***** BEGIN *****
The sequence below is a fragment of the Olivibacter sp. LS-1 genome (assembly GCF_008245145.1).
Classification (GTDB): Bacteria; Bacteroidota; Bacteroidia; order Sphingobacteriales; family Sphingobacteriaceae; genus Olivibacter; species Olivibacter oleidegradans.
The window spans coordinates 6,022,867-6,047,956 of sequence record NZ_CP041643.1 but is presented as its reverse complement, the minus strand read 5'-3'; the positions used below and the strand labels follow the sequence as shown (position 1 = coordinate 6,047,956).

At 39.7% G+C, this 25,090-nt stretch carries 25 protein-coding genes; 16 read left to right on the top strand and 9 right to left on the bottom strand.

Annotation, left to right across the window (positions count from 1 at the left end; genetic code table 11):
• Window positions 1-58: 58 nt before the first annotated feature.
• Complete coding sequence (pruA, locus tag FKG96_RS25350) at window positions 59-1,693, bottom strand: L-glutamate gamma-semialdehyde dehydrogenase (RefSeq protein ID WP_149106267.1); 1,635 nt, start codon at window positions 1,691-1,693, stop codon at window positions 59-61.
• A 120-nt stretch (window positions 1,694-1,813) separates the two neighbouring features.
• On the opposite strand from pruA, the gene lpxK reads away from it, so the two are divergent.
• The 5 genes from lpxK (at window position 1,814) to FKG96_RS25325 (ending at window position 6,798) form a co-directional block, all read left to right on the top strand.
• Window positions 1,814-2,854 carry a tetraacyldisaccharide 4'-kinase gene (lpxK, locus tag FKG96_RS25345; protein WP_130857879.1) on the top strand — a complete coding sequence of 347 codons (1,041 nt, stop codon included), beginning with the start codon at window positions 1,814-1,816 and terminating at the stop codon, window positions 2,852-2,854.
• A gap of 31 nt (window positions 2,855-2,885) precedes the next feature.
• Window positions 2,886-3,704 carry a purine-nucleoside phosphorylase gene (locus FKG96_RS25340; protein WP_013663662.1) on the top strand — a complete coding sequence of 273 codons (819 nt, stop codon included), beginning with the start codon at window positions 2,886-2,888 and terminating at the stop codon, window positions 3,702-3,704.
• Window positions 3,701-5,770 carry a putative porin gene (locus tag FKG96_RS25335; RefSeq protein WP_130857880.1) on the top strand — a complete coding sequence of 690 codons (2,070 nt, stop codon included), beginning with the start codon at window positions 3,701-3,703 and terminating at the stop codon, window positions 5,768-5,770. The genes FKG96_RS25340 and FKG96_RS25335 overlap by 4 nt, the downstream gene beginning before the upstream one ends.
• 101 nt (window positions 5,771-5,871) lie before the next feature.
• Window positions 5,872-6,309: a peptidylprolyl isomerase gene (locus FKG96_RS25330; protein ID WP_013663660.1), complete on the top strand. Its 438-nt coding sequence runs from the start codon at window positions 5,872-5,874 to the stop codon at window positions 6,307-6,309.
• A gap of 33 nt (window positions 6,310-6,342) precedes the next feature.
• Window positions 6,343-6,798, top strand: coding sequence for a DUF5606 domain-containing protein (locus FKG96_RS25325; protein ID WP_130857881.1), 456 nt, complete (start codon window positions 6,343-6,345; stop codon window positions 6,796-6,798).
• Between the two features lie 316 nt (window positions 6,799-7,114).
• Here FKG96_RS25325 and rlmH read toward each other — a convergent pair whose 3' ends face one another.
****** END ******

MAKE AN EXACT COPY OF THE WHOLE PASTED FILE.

The sequence below is a fragment of the Olivibacter sp. LS-1 genome (assembly GCF_008245145.1).
Classification (GTDB): Bacteria; Bacteroidota; Bacteroidia; order Sphingobacteriales; family Sphingobacteriaceae; genus Olivibacter; species Olivibacter oleidegradans.
The window spans coordinates 6,022,867-6,047,956 of sequence record NZ_CP041643.1 but is presented as its reverse complement, the minus strand read 5'-3'; the positions used below and the strand labels follow the sequence as shown (position 1 = coordinate 6,047,956).

At 39.7% G+C, this 25,090-nt stretch carries 25 protein-coding genes; 16 read left to right on the top strand and 9 right to left on the bottom strand.

Annotation, left to right across the window (positions count from 1 at the left end; genetic code table 11):
• Window positions 1-58: 58 nt before the first annotated feature.
• Complete coding sequence (pruA, locus tag FKG96_RS25350) at window positions 59-1,693, bottom strand: L-glutamate gamma-semialdehyde dehydrogenase (RefSeq protein ID WP_149106267.1); 1,635 nt, start codon at window positions 1,691-1,693, stop codon at window positions 59-61.
• A 120-nt stretch (window positions 1,694-1,813) separates the two neighbouring features.
• On the opposite strand from pruA, the gene lpxK reads away from it, so the two are divergent.
• The 5 genes from lpxK (at window position 1,814) to FKG96_RS25325 (ending at window position 6,798) form a co-directional block, all read left to right on the top strand.
• Window positions 1,814-2,854 carry a tetraacyldisaccharide 4'-kinase gene (lpxK, locus tag FKG96_RS25345; protein WP_130857879.1) on the top strand — a complete coding sequence of 347 codons (1,041 nt, stop codon included), beginning with the start codon at window positions 1,814-1,816 and terminating at the stop codon, window positions 2,852-2,854.
• A gap of 31 nt (window positions 2,855-2,885) precedes the next feature.
• Window positions 2,886-3,704 carry a purine-nucleoside phosphorylase gene (locus FKG96_RS25340; protein WP_013663662.1) on the top strand — a complete coding sequence of 273 codons (819 nt, stop codon included), beginning with the start codon at window positions 2,886-2,888 and terminating at the stop codon, window positions 3,702-3,704.
• Window positions 3,701-5,770 carry a putative porin gene (locus tag FKG96_RS25335; RefSeq protein WP_130857880.1) on the top strand — a complete coding sequence of 690 codons (2,070 nt, stop codon included), beginning with the start codon at window positions 3,701-3,703 and terminating at the stop codon, window positions 5,768-5,770. The genes FKG96_RS25340 and FKG96_RS25335 overlap by 4 nt, the downstream gene beginning before the upstream one ends.
• 101 nt (window positions 5,771-5,871) lie before the next feature.
• Window positions 5,872-6,309: a peptidylprolyl isomerase gene (locus FKG96_RS25330; protein ID WP_013663660.1), complete on the top strand. Its 438-nt coding sequence runs from the start codon at window positions 5,872-5,874 to the stop codon at window positions 6,307-6,309.
• A gap of 33 nt (window positions 6,310-6,342) precedes the next feature.
• Window positions 6,343-6,798, top strand: coding sequence for a DUF5606 domain-containing protein (locus FKG96_RS25325; protein ID WP_130857881.1), 456 nt, complete (start codon window positions 6,343-6,345; stop codon window positions 6,796-6,798).
• Between the two features lie 316 nt (window positions 6,799-7,114).
• Here FKG96_RS25325 and rlmH read toward each other — a convergent pair whose 3' ends face one another.